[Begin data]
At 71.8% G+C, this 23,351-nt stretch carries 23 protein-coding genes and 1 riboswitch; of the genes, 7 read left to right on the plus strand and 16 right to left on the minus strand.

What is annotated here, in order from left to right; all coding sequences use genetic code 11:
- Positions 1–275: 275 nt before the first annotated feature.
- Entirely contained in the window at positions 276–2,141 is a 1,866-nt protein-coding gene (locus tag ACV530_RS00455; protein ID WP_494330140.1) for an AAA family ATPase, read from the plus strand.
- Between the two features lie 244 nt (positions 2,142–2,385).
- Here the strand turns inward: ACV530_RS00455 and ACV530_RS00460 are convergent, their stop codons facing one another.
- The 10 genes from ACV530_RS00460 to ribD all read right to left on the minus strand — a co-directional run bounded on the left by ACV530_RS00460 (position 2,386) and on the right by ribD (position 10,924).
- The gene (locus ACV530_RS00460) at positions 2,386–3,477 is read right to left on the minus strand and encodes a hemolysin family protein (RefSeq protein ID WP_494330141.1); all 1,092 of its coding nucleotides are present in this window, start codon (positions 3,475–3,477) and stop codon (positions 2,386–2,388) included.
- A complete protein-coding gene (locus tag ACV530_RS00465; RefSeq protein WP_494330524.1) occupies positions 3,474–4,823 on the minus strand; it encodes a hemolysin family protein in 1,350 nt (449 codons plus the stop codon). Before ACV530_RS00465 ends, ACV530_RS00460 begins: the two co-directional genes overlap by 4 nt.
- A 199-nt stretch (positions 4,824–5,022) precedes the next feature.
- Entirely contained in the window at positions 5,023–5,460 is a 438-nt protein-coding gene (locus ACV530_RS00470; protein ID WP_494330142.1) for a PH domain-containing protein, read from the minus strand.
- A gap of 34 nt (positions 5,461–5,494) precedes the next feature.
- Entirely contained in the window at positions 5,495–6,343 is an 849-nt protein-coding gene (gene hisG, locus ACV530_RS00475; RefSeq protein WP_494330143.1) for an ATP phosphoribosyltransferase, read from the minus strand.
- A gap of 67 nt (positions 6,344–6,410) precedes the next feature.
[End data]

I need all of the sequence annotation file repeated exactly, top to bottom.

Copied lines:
At 71.8% G+C, this 23,351-nt stretch carries 23 protein-coding genes and 1 riboswitch; of the genes, 7 read left to right on the plus strand and 16 right to left on the minus strand.

What is annotated here, in order from left to right; all coding sequences use genetic code 11:
- Positions 1–275: 275 nt before the first annotated feature.
- Entirely contained in the window at positions 276–2,141 is a 1,866-nt protein-coding gene (locus tag ACV530_RS00455; protein ID WP_494330140.1) for an AAA family ATPase, read from the plus strand.
- Between the two features lie 244 nt (positions 2,142–2,385).
- Here the strand turns inward: ACV530_RS00455 and ACV530_RS00460 are convergent, their stop codons facing one another.
- The 10 genes from ACV530_RS00460 to ribD all read right to left on the minus strand — a co-directional run bounded on the left by ACV530_RS00460 (position 2,386) and on the right by ribD (position 10,924).
- The gene (locus ACV530_RS00460) at positions 2,386–3,477 is read right to left on the minus strand and encodes a hemolysin family protein (RefSeq protein ID WP_494330141.1); all 1,092 of its coding nucleotides are present in this window, start codon (positions 3,475–3,477) and stop codon (positions 2,386–2,388) included.
- A complete protein-coding gene (locus tag ACV530_RS00465; RefSeq protein WP_494330524.1) occupies positions 3,474–4,823 on the minus strand; it encodes a hemolysin family protein in 1,350 nt (449 codons plus the stop codon). Before ACV530_RS00465 ends, ACV530_RS00460 begins: the two co-directional genes overlap by 4 nt.
- A 199-nt stretch (positions 4,824–5,022) precedes the next feature.
- Entirely contained in the window at positions 5,023–5,460 is a 438-nt protein-coding gene (locus ACV530_RS00470; protein ID WP_494330142.1) for a PH domain-containing protein, read from the minus strand.
- A gap of 34 nt (positions 5,461–5,494) precedes the next feature.
- Entirely contained in the window at positions 5,495–6,343 is an 849-nt protein-coding gene (gene hisG, locus ACV530_RS00475; RefSeq protein WP_494330143.1) for an ATP phosphoribosyltransferase, read from the minus strand.
- A gap of 67 nt (positions 6,344–6,410) precedes the next feature.